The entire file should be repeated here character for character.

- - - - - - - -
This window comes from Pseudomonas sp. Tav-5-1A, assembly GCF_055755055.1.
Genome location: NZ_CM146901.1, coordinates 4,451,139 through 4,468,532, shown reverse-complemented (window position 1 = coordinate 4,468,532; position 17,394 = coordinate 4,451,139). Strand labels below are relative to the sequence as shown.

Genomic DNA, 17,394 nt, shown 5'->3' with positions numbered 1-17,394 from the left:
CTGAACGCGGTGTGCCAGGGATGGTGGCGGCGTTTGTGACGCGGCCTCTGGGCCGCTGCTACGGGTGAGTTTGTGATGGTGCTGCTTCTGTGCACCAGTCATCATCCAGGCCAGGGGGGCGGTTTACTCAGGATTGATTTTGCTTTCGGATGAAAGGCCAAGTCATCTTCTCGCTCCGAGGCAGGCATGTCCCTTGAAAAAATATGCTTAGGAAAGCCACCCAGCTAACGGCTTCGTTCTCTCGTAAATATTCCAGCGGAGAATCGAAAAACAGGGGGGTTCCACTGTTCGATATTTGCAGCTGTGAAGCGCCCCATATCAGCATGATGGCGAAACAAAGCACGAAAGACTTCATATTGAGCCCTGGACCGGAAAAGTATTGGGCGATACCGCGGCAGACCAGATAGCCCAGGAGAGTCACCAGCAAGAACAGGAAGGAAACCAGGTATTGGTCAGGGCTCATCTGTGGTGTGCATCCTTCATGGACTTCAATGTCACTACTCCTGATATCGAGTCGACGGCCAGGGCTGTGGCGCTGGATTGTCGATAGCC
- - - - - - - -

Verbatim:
This window comes from Pseudomonas sp. Tav-5-1A, assembly GCF_055755055.1.
Genome location: NZ_CM146901.1, coordinates 4,451,139 through 4,468,532, shown reverse-complemented (window position 1 = coordinate 4,468,532; position 17,394 = coordinate 4,451,139). Strand labels below are relative to the sequence as shown.

Genomic DNA, 17,394 nt, shown 5'->3' with positions numbered 1-17,394 from the left:
CTGAACGCGGTGTGCCAGGGATGGTGGCGGCGTTTGTGACGCGGCCTCTGGGCCGCTGCTACGGGTGAGTTTGTGATGGTGCTGCTTCTGTGCACCAGTCATCATCCAGGCCAGGGGGGCGGTTTACTCAGGATTGATTTTGCTTTCGGATGAAAGGCCAAGTCATCTTCTCGCTCCGAGGCAGGCATGTCCCTTGAAAAAATATGCTTAGGAAAGCCACCCAGCTAACGGCTTCGTTCTCTCGTAAATATTCCAGCGGAGAATCGAAAAACAGGGGGGTTCCACTGTTCGATATTTGCAGCTGTGAAGCGCCCCATATCAGCATGATGGCGAAACAAAGCACGAAAGACTTCATATTGAGCCCTGGACCGGAAAAGTATTGGGCGATACCGCGGCAGACCAGATAGCCCAGGAGAGTCACCAGCAAGAACAGGAAGGAAACCAGGTATTGGTCAGGGCTCATCTGTGGTGTGCATCCTTCATGGACTTCAATGTCACTACTCCTGATATCGAGTCGACGGCCAGGGCTGTGGCGCTGGATTGTCGATAGCC